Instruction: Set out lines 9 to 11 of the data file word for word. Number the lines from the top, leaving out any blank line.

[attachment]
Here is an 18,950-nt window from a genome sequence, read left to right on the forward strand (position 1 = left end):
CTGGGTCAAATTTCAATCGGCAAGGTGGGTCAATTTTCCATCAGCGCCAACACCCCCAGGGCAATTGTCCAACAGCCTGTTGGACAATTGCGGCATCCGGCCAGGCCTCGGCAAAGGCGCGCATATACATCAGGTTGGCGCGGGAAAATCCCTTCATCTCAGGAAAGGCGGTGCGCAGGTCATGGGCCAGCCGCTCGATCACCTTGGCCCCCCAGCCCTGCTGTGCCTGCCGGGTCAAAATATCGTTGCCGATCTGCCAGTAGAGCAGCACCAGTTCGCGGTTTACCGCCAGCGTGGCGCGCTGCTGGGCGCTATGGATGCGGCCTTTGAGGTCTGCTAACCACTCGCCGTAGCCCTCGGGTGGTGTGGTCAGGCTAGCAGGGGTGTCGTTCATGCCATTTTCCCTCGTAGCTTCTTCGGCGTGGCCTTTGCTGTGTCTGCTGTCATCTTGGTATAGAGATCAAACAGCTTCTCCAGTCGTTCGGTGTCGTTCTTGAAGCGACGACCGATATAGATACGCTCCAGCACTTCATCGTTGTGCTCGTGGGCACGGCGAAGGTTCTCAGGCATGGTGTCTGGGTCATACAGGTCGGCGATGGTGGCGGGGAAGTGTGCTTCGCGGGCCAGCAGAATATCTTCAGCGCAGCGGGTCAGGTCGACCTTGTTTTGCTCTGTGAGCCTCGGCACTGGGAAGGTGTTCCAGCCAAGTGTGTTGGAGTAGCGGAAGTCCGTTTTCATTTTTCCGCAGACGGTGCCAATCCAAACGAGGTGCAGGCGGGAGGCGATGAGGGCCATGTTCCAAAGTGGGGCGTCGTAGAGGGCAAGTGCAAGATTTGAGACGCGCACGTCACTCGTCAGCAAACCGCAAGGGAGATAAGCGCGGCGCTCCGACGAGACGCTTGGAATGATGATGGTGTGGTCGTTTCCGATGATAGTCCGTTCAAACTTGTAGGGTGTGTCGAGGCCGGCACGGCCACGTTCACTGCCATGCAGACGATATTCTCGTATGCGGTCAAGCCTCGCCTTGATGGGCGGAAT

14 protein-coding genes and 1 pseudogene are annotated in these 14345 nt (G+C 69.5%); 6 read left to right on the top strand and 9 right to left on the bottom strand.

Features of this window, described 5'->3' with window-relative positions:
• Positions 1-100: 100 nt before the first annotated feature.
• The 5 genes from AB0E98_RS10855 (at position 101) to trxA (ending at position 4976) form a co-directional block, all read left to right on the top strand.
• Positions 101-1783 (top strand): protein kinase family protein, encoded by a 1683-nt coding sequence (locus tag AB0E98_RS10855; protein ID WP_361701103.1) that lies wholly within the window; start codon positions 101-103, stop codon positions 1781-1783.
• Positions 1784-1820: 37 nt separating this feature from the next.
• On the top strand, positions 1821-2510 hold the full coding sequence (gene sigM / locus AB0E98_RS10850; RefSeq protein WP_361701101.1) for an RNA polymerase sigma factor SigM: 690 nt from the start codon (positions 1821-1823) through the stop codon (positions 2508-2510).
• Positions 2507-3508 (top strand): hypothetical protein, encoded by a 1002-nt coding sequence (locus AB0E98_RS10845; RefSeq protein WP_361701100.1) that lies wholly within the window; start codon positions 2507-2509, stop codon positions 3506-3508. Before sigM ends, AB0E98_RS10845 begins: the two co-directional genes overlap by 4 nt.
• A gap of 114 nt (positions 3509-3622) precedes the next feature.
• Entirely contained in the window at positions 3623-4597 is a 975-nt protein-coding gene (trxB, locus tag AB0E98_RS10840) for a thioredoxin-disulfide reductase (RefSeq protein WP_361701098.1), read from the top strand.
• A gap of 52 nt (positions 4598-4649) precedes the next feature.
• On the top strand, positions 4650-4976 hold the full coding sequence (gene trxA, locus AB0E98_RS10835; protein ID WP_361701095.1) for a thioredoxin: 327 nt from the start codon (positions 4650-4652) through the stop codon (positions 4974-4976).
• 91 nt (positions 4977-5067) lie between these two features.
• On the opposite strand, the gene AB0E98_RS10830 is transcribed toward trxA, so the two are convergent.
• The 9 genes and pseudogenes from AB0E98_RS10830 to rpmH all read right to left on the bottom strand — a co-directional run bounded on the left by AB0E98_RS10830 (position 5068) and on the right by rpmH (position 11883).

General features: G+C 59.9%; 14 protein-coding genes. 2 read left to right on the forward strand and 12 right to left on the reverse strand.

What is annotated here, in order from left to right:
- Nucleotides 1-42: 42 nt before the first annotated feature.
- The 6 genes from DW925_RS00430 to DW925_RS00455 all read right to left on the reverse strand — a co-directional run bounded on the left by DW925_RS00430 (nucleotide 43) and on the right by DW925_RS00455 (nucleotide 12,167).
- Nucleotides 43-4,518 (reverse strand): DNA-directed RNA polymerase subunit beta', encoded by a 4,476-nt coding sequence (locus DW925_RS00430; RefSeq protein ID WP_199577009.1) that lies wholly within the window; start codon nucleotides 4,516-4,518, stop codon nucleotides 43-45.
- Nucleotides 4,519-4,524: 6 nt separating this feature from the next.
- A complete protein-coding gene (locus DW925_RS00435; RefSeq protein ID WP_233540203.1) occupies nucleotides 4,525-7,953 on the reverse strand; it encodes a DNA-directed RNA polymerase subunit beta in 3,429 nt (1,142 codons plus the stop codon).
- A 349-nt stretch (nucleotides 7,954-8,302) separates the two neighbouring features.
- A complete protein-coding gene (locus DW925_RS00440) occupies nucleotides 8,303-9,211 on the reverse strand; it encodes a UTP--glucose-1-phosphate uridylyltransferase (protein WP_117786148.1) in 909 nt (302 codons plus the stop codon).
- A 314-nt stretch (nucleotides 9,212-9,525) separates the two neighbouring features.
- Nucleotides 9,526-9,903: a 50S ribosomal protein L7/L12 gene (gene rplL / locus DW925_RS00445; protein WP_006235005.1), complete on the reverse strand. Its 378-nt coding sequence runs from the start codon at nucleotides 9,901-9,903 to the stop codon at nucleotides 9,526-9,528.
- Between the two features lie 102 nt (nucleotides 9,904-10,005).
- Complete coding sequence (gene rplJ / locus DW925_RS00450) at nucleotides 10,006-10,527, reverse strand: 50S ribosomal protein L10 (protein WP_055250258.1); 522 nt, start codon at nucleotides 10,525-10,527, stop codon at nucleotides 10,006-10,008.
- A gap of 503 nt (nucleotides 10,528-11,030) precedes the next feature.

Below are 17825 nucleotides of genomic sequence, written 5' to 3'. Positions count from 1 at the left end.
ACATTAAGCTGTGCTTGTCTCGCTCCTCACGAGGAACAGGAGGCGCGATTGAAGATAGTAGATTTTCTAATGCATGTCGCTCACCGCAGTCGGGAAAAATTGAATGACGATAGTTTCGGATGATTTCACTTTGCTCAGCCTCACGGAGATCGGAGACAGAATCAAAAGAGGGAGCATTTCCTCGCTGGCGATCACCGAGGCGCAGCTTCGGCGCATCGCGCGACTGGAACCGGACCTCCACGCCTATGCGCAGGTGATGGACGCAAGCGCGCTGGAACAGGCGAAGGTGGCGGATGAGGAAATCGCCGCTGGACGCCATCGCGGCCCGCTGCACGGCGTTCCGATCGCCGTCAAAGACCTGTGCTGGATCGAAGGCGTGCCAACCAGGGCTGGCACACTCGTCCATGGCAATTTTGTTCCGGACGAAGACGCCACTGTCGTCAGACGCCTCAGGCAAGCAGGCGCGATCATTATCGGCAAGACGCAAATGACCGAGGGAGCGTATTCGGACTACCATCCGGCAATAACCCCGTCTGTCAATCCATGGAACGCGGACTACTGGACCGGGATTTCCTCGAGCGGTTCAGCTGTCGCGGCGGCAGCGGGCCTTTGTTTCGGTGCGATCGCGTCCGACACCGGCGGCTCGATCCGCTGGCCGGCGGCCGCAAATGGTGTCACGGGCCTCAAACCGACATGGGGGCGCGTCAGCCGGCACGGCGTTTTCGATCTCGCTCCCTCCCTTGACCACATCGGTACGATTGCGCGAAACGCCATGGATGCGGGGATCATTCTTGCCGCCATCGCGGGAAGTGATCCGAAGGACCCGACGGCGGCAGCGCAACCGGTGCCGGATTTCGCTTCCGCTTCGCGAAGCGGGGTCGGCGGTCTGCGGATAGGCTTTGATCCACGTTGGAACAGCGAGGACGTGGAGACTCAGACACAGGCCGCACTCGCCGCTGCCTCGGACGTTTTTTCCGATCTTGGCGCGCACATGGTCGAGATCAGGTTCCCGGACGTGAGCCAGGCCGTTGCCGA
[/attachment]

• On the top strand, positions 1821-2510 hold the full coding sequence (gene sigM / locus AB0E98_RS10850; RefSeq protein WP_361701101.1) for an RNA polymerase sigma factor SigM: 690 nt from the start codon (positions 1821-1823) through the stop codon (positions 2508-2510).
• Positions 2507-3508 (top strand): hypothetical protein, encoded by a 1002-nt coding sequence (locus AB0E98_RS10845; RefSeq protein WP_361701100.1) that lies wholly within the window; start codon positions 2507-2509, stop codon positions 3506-3508. Before sigM ends, AB0E98_RS10845 begins: the two co-directional genes overlap by 4 nt.
• A gap of 114 nt (positions 3509-3622) precedes the next feature.